While the first type of resistance is just plain old stubbornness, this type of resistance is soaked in an arrogance in which the chick (that’s us, remember) can’t tolerate the compassion of the hen (that’s God, remember).

We would rather maintain our zero-sum game and our false message of scarcity and keep up the refrain that God’s grace is limited—even when, honestly, we just may be the ones who are resisting it out of our own arrogance.

So, we see there is nothing docile or quaint about this image of Jesus as a mother hen.  And we see how important images are, because they truly do offer us lenses through which we see the world and try to make sense of it.  Our image of God actually shapes our image of ourselves and our image of one another.  Friends, this is so important to keep in mind in days like this when we struggle with violence against some of the mother hen’s chicks.  What would it be like in this Season of Lent to reflect more deeply on our interconnection with one another?  Thomas Merton once said, ‘If I hate my brother and sister and wish to destroy them, I destroy myself also.’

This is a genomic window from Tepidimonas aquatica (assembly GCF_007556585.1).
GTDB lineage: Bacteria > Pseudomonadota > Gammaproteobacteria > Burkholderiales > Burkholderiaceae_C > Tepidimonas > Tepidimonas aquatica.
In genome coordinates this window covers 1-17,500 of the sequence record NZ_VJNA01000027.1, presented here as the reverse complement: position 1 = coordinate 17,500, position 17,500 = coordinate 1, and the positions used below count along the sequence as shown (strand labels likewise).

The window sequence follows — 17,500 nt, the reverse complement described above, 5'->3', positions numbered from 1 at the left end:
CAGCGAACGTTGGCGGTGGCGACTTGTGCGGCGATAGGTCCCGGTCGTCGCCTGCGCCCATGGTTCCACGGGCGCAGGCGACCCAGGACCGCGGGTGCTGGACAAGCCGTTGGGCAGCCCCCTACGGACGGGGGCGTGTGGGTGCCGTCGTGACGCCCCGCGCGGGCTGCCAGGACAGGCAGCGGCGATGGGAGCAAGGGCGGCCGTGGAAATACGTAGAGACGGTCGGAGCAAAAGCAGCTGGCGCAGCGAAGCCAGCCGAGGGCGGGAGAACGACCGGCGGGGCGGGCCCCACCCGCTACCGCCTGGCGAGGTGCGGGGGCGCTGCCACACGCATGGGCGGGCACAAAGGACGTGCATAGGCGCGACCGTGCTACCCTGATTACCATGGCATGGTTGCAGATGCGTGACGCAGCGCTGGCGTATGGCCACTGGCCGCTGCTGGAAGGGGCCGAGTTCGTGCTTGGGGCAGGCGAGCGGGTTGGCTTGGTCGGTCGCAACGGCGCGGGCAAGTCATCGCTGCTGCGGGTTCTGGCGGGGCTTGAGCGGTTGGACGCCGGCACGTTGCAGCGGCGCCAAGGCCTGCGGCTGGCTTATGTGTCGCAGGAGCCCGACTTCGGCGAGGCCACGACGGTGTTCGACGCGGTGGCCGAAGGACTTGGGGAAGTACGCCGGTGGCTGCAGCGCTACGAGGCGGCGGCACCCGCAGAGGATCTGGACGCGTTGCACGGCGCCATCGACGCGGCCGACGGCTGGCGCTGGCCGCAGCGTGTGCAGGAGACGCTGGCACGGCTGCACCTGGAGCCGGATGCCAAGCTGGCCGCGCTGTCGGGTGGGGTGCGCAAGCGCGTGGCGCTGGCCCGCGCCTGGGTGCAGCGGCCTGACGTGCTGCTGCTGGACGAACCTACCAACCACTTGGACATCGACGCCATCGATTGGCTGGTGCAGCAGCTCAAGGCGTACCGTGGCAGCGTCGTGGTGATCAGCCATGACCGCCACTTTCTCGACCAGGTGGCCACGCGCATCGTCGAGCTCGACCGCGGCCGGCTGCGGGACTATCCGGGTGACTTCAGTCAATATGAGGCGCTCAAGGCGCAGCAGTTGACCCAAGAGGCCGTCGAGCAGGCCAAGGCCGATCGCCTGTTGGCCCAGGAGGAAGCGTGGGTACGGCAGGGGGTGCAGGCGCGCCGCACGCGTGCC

If you would, please turn to page 132 in the Book of Common Prayer, and let us close with these prayers from Compline:

Into your hands, O Lord, I commend my spirit;

For you have redeemed me, O Lord, O God of truth.

Keep us, O Lord, as the apple of your eye;

Hide us under the shadow of your wings.


The Rev. Dr. Stuart Higginbotham
Lent II, Year C
Genesis 15:1-12, 17-18; Philippians 3:17-4:1; Luke 13:31-35
March 17, 2019